Sen. Rand PaulRandal (Rand) Howard PaulSarah Sanders: ‘Democrats are losing their war against women in the Trump administration’ Kentucky Dems look to vault themselves in deep-red district Overnight Defense: Senate confirms Haspel as CIA chief | Trump offers Kim 'protections' if he gives up nukes | Dem amendments target Trump military parade MORE (R-Ky.) on Wednesday called the National Security Agency's (NSA) collection of Verizon customers’ phone records an "astounding assault on the Constitution."[ Watch ]

"After revelations that the Internal Revenue Service targeted political dissidents and the Department of Justice seized reporters’ phone records, it would appear that this Administration has now sunk to a new low," he said in a statement.

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"If the President and Congress would obey the Fourth Amendment we all swore to uphold, this new shocking revelation that the government is now spying on citizens’ phone data en masse would never have happened," Paul added.

The Guardian newspaper on Wednesday published a copy of a secret court order compelling Verizon to take part in a massive data mining program to help spot suspected terrorists.

The NSA obtained information on phone numbers, the length and location of calls but no data on the content of conversations or messages. The order covered all Verizon calls since April 25, including millions of people not suspected of being involved in terrorism.

The administration on Thursday defended the NSA’s practices, saying it was “critical” to national security efforts.

An administration official said the program helped "discover whether known or suspected terrorists have been in contact with other persons who may be engaged in terrorist activities, particularly people located inside the United States."

The leaders of the Senate Intelligence Committee said they had been informed of the phone sweeping and that it had been going on since 2007.

“Everyone’s been aware of it for years, every member of the Senate,” said Sen. Saxby ChamblissClarence (Saxby) Saxby ChamblissLobbying World Former GOP senator: Let Dems engage on healthcare bill OPINION: Left-wing politics will be the demise of the Democratic Party MORE (R-Ga.), the ranking Republican on the panel.

Chambliss and Chairwoman Dianne FeinsteinDianne Emiel FeinsteinDOJ, Trump reach deal on expanded Russia review Congress — when considering women’s health, don’t forget about lung cancer Overnight Energy: Pruitt taps man behind 'lock her up' chant for EPA office | Watchdog to review EPA email policies | Three Republicans join climate caucus MORE (D-Calif.) also defended the program.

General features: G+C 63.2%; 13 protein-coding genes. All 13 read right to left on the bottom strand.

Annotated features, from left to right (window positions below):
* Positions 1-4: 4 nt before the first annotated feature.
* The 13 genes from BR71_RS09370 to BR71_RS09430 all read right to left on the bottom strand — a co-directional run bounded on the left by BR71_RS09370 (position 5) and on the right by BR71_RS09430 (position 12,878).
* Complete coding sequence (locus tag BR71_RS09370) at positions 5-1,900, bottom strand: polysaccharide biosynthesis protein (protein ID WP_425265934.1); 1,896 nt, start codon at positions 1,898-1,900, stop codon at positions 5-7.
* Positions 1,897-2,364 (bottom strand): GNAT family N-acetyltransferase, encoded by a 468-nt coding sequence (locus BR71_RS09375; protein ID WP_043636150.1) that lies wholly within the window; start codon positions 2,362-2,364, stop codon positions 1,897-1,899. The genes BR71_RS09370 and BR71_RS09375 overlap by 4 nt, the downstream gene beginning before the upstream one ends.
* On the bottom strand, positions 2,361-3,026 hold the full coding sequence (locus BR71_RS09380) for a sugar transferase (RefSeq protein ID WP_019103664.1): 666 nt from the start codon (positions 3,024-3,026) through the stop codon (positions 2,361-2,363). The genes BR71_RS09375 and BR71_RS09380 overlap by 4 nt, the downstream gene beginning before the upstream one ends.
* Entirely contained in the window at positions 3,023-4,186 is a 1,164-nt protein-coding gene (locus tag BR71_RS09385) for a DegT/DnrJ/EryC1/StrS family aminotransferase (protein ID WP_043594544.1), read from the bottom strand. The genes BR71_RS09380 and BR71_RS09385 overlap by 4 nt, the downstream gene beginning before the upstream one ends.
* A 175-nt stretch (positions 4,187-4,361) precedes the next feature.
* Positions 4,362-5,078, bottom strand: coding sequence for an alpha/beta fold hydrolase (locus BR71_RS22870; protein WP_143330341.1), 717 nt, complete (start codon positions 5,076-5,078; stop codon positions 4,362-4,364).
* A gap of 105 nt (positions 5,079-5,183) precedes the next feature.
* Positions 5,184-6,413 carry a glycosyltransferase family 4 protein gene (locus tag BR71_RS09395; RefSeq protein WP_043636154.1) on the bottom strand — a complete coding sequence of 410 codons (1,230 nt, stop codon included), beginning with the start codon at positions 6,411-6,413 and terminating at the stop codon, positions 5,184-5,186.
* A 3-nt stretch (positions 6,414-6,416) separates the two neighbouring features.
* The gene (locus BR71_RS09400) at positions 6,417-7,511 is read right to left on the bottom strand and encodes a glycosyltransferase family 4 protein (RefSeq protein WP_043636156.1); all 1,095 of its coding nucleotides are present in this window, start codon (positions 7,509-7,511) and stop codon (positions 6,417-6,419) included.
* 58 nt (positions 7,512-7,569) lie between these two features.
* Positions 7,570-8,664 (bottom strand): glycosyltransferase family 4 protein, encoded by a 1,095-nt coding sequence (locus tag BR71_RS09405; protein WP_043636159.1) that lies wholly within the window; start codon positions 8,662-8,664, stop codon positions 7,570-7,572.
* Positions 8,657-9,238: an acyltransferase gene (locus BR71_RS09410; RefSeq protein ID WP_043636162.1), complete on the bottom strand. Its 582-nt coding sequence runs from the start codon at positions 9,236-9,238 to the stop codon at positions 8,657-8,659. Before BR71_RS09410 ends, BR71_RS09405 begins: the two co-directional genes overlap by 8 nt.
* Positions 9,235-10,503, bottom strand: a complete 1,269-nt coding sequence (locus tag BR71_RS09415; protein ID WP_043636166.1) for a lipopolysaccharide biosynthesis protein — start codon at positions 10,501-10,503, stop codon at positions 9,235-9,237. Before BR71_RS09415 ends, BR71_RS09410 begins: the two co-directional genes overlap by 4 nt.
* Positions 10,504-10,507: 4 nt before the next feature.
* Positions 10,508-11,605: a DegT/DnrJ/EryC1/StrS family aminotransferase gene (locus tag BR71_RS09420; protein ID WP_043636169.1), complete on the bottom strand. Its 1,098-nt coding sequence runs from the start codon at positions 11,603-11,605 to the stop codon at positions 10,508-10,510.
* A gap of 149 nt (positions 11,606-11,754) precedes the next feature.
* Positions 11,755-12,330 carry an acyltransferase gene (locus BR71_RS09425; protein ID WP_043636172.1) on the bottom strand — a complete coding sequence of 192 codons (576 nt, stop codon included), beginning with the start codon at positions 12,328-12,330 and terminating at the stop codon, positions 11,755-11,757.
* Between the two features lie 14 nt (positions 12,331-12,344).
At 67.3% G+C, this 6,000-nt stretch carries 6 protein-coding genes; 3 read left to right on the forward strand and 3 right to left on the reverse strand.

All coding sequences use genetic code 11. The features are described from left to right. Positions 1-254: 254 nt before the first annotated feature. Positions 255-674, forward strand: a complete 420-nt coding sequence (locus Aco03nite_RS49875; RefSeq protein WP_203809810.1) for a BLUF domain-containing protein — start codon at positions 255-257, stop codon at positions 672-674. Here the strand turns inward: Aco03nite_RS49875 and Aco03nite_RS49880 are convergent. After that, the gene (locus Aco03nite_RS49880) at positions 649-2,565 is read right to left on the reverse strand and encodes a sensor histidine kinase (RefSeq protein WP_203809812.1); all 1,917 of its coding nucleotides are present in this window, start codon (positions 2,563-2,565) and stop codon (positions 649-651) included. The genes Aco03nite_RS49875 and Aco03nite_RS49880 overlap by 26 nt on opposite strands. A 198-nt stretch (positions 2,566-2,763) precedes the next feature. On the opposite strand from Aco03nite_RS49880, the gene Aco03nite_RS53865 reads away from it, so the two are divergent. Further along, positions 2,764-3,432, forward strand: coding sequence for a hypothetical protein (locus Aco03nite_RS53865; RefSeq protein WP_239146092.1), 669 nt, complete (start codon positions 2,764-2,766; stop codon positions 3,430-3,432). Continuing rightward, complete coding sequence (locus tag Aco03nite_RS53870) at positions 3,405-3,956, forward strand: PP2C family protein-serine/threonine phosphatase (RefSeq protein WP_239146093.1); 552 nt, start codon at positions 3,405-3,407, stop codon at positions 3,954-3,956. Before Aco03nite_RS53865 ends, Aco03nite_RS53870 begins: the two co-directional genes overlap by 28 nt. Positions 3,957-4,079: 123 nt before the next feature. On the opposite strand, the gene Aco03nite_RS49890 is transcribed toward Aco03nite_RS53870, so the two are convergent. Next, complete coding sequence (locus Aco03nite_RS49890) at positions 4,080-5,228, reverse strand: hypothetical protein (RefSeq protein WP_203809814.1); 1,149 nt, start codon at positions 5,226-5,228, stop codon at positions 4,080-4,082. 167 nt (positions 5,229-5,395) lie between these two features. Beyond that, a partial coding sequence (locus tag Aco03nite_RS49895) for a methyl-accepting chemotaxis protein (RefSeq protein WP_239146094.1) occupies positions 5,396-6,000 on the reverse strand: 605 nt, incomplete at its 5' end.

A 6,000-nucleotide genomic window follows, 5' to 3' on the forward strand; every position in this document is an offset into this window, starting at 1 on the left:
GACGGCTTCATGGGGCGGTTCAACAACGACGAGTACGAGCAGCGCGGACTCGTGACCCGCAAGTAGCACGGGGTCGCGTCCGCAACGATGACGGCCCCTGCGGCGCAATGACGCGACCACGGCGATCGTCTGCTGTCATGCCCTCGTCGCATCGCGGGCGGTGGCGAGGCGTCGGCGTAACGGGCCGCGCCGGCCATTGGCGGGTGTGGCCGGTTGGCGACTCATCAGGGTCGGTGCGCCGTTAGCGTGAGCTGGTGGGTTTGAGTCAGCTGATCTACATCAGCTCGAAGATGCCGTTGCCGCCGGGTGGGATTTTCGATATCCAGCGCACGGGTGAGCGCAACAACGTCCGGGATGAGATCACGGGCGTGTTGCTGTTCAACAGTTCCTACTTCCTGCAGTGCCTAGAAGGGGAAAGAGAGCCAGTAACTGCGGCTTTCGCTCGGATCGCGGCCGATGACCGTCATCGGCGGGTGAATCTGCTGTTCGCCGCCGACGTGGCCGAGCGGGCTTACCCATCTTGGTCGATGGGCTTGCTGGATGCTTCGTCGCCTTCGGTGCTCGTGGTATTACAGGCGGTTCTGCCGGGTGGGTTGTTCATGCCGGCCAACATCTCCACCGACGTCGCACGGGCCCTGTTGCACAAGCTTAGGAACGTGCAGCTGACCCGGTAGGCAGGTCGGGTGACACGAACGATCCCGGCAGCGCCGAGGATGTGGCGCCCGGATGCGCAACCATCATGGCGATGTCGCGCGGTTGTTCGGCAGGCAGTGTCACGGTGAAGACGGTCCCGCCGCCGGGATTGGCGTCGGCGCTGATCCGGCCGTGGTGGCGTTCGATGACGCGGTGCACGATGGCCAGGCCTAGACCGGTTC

“There have been approximately 100 plots and also arrests made since 2009 by the FBI,” Feinstein said. “Terrorists will come after us if they can, and the only thing we have to deter this is good intelligence.”

Many lawmakers though said they were not aware of the full extent of the NSA’s practices and called on the administration to justify its legal rationale.

Democratic Sen. Jeff MerkleyJeffrey (Jeff) Alan MerkleyHillicon Valley: Facebook, Google struggle to block terrorist content | Cambridge Analytica declares bankruptcy in US | Company exposed phone location data | Apple starts paying back taxes to Ireland Overnight Energy: Pruitt taps man behind 'lock her up' chant for EPA office | Watchdog to review EPA email policies | Three Republicans join climate caucus Watchdog to probe EPA email preservation MORE (D) called it an "outrageous breach of Americans' privacy."

Sen. Dean HellerDean Arthur HellerKennedy retirement rumors shift into overdrive McConnell: Midterms will be 'very challenging' for GOP Singer Jason Mraz: Too much political 'combat' in Washington MORE (R-Nev.), who along with Merkley and Sen. Mike LeeMichael (Mike) Shumway LeeSenate GOP urges Trump administration to work closely with Congress on NAFTA Senate panel advances Trump's CIA nominee Doug Jones to oppose Haspel as CIA chief MORE (R-Utah) backed an amendment requiring the U.S. attorney general to disclose Foreign Intelligence Surveillance Court (FISA) decisions, also criticized the NSA's actions.

"This is yet another example of government overreach that forces the question, ‘What sort of state are we living in?’ There is clearly a glaring difference between what the government is doing and what the American people think they are doing," Heller said.